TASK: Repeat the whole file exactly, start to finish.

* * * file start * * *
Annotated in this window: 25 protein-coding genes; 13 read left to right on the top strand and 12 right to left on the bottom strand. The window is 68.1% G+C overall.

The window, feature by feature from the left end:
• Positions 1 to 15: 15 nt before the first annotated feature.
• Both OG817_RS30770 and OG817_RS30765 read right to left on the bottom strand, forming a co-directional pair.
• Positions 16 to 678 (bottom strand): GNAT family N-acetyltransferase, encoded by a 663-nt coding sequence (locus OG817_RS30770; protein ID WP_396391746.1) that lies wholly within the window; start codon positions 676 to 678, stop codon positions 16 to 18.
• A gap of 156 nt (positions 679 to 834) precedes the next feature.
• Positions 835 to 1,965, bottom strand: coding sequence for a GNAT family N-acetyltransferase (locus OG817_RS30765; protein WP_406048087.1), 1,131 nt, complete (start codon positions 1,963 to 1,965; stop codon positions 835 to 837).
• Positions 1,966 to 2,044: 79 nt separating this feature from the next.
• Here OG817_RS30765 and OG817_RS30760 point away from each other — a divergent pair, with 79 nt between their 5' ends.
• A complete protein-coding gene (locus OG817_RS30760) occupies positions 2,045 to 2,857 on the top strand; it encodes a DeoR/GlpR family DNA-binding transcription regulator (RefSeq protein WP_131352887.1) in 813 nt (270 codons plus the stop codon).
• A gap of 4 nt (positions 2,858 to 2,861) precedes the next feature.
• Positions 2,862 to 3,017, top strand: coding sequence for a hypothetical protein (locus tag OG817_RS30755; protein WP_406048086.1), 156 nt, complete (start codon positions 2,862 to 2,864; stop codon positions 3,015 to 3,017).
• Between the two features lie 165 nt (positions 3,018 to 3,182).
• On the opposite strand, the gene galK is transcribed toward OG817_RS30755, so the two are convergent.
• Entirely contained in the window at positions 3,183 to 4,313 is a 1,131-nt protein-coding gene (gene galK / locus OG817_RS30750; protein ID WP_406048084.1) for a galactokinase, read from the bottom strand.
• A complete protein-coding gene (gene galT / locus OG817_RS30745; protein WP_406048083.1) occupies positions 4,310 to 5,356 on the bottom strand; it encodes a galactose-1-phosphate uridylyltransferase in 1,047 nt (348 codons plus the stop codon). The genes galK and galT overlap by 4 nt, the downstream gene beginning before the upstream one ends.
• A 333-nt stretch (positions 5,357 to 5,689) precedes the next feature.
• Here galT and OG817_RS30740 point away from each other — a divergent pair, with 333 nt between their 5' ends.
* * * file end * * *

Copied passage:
Annotated in this window: 25 protein-coding genes; 13 read left to right on the top strand and 12 right to left on the bottom strand. The window is 68.1% G+C overall.

The window, feature by feature from the left end:
• Positions 1 to 15: 15 nt before the first annotated feature.
• Both OG817_RS30770 and OG817_RS30765 read right to left on the bottom strand, forming a co-directional pair.
• Positions 16 to 678 (bottom strand): GNAT family N-acetyltransferase, encoded by a 663-nt coding sequence (locus OG817_RS30770; protein ID WP_396391746.1) that lies wholly within the window; start codon positions 676 to 678, stop codon positions 16 to 18.
• A gap of 156 nt (positions 679 to 834) precedes the next feature.
• Positions 835 to 1,965, bottom strand: coding sequence for a GNAT family N-acetyltransferase (locus OG817_RS30765; protein WP_406048087.1), 1,131 nt, complete (start codon positions 1,963 to 1,965; stop codon positions 835 to 837).
• Positions 1,966 to 2,044: 79 nt separating this feature from the next.
• Here OG817_RS30765 and OG817_RS30760 point away from each other — a divergent pair, with 79 nt between their 5' ends.
• A complete protein-coding gene (locus OG817_RS30760) occupies positions 2,045 to 2,857 on the top strand; it encodes a DeoR/GlpR family DNA-binding transcription regulator (RefSeq protein WP_131352887.1) in 813 nt (270 codons plus the stop codon).
• A gap of 4 nt (positions 2,858 to 2,861) precedes the next feature.
• Positions 2,862 to 3,017, top strand: coding sequence for a hypothetical protein (locus tag OG817_RS30755; protein WP_406048086.1), 156 nt, complete (start codon positions 2,862 to 2,864; stop codon positions 3,015 to 3,017).
• Between the two features lie 165 nt (positions 3,018 to 3,182).
• On the opposite strand, the gene galK is transcribed toward OG817_RS30755, so the two are convergent.
• Entirely contained in the window at positions 3,183 to 4,313 is a 1,131-nt protein-coding gene (gene galK / locus OG817_RS30750; protein ID WP_406048084.1) for a galactokinase, read from the bottom strand.
• A complete protein-coding gene (gene galT / locus OG817_RS30745; protein WP_406048083.1) occupies positions 4,310 to 5,356 on the bottom strand; it encodes a galactose-1-phosphate uridylyltransferase in 1,047 nt (348 codons plus the stop codon). The genes galK and galT overlap by 4 nt, the downstream gene beginning before the upstream one ends.
• A 333-nt stretch (positions 5,357 to 5,689) precedes the next feature.
• Here galT and OG817_RS30740 point away from each other — a divergent pair, with 333 nt between their 5' ends.